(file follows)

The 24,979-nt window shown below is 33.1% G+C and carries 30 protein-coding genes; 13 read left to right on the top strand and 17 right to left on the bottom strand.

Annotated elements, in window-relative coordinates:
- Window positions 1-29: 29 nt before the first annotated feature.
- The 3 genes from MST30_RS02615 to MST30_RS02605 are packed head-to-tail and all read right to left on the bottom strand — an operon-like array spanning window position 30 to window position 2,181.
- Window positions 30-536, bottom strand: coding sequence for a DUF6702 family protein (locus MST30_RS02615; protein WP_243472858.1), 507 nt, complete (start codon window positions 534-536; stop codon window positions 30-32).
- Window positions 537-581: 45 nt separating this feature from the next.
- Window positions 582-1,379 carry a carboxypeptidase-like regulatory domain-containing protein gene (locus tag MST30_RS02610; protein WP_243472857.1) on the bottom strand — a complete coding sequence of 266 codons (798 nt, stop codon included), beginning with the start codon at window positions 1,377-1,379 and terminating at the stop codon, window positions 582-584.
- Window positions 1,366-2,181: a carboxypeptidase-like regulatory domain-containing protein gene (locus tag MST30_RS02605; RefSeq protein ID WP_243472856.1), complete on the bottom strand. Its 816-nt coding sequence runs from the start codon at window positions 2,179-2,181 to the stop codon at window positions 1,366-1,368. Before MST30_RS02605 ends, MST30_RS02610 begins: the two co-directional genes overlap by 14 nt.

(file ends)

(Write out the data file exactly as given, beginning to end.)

The 24,979-nt window shown below is 33.1% G+C and carries 30 protein-coding genes; 13 read left to right on the top strand and 17 right to left on the bottom strand.

Annotated elements, in window-relative coordinates:
- Window positions 1-29: 29 nt before the first annotated feature.
- The 3 genes from MST30_RS02615 to MST30_RS02605 are packed head-to-tail and all read right to left on the bottom strand — an operon-like array spanning window position 30 to window position 2,181.
- Window positions 30-536, bottom strand: coding sequence for a DUF6702 family protein (locus MST30_RS02615; protein WP_243472858.1), 507 nt, complete (start codon window positions 534-536; stop codon window positions 30-32).
- Window positions 537-581: 45 nt separating this feature from the next.
- Window positions 582-1,379 carry a carboxypeptidase-like regulatory domain-containing protein gene (locus tag MST30_RS02610; protein WP_243472857.1) on the bottom strand — a complete coding sequence of 266 codons (798 nt, stop codon included), beginning with the start codon at window positions 1,377-1,379 and terminating at the stop codon, window positions 582-584.
- Window positions 1,366-2,181: a carboxypeptidase-like regulatory domain-containing protein gene (locus tag MST30_RS02605; RefSeq protein ID WP_243472856.1), complete on the bottom strand. Its 816-nt coding sequence runs from the start codon at window positions 2,179-2,181 to the stop codon at window positions 1,366-1,368. Before MST30_RS02605 ends, MST30_RS02610 begins: the two co-directional genes overlap by 14 nt.